Making wine Part 9–Finished product

Grapes are grown, harvested, fermented, aged. Time to make the final product.

Most wines are blends. They may be a blend of the same varietal, and therefore listed as—say—100% pinot noir. But, except for very low production efforts, the wine is made in different vessels and grapes come from different locations in the vineyard or even from scattered vineyards.

Winemaker talent now comes into play. Blending wine is more a skill of appreciating wine texture and taste on your palate rather than aroma in your nose. There also is challenge of matching supplies of a certain wine with subtle qualities with its twin/brother/first cousin with other subtle qualities. Art, not science.

When wine blends are made with different varieties sometimes the amount of one variety can be as little as one percent. How is that perceptible? To a skilled winemaker it is, even if that is way above your or my pay grade.

Bordeaux red is classic. The main ingredients are cabernet sauvignon, merlot, and cabernet franc. Cabernet sauvignon delivers depth, richness, concentration, longevity. Merlot plushness, suppleness, medium weight. Cabernet franc intensity, body, dark color. Together, sometimes abetted by petite verdot, malbec, and carmenére, they make a blend admired and imitated around the world.

We are almost to finished wine. Most wineries now add clarifying or “fining” agents to remove suspended proteins, which can make the wine cloudy. Casein or eggs whites commonly are used, but a growing number of winemakers now use bentonite clay because it is vegan. After fining, many wines pass through a filter for sanitation to reduce likelihood of bacterial spoilage.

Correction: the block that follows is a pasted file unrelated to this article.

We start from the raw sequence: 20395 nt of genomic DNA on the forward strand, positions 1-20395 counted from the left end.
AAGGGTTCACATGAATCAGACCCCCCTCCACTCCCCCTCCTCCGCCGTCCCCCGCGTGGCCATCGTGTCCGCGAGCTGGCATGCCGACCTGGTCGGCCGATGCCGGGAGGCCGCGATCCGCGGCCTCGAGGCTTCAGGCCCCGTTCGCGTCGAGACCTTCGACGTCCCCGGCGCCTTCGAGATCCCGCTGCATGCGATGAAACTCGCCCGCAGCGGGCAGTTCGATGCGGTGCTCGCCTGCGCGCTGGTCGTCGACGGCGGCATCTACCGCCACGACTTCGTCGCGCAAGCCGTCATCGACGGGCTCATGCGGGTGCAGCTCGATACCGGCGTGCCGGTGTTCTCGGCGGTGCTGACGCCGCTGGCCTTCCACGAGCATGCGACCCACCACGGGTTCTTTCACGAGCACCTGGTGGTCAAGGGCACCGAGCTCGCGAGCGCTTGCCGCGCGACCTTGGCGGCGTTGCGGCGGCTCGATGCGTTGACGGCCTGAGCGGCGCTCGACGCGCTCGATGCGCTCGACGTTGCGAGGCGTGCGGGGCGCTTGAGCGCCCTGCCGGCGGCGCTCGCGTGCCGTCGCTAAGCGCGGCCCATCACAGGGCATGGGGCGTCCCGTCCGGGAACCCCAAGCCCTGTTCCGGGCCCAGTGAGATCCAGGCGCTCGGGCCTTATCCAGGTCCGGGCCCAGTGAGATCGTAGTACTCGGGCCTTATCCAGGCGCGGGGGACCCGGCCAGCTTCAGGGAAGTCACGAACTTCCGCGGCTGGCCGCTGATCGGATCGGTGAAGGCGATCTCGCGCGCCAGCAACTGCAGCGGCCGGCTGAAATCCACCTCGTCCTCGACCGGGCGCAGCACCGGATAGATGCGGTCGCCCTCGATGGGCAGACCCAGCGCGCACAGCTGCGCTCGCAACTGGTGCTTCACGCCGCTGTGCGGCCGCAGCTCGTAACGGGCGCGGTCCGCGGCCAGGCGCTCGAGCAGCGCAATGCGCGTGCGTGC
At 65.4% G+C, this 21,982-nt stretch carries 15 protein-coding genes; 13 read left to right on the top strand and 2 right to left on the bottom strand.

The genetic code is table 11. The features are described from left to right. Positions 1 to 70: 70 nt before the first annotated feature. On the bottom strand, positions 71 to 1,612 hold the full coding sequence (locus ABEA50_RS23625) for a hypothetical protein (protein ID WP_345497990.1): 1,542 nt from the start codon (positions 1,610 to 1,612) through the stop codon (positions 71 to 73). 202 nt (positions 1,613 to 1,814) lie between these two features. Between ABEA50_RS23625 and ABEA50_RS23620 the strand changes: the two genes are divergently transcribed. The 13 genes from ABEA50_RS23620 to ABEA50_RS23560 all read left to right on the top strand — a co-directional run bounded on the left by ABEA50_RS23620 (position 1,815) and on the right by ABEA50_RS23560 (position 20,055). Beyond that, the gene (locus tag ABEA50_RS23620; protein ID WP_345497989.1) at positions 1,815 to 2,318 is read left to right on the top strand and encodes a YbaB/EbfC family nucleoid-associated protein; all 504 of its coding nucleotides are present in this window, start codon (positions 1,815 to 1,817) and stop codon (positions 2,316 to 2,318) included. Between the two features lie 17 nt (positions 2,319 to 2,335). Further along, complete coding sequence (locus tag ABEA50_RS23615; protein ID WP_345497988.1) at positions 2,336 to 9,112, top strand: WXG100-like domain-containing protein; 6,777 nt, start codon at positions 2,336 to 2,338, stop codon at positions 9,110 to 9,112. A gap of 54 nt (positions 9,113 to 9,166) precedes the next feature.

Some winemakers skip fining and filtration because they believe it removes textures and quality. That is not a scientific certainty, but those who do not fine and/or filter often brag about it on their label.

Time to bottle and label. It is important in this final step to expose the wine to as little oxygen as possible. A small amount of sulfur dioxide may be added to preserve the wine, especially white wines.

Labeling, with its bureaucratic hoops and rules comes last. It can happen some time after bottling, when the wine is ready for sale, so labels will be pristine. It has been four years since you bought land and planted vines. Now you pray for your first sale.

Last round: What do you call a fish with no eyes? A fsh. White wine often goes better with fsh than red.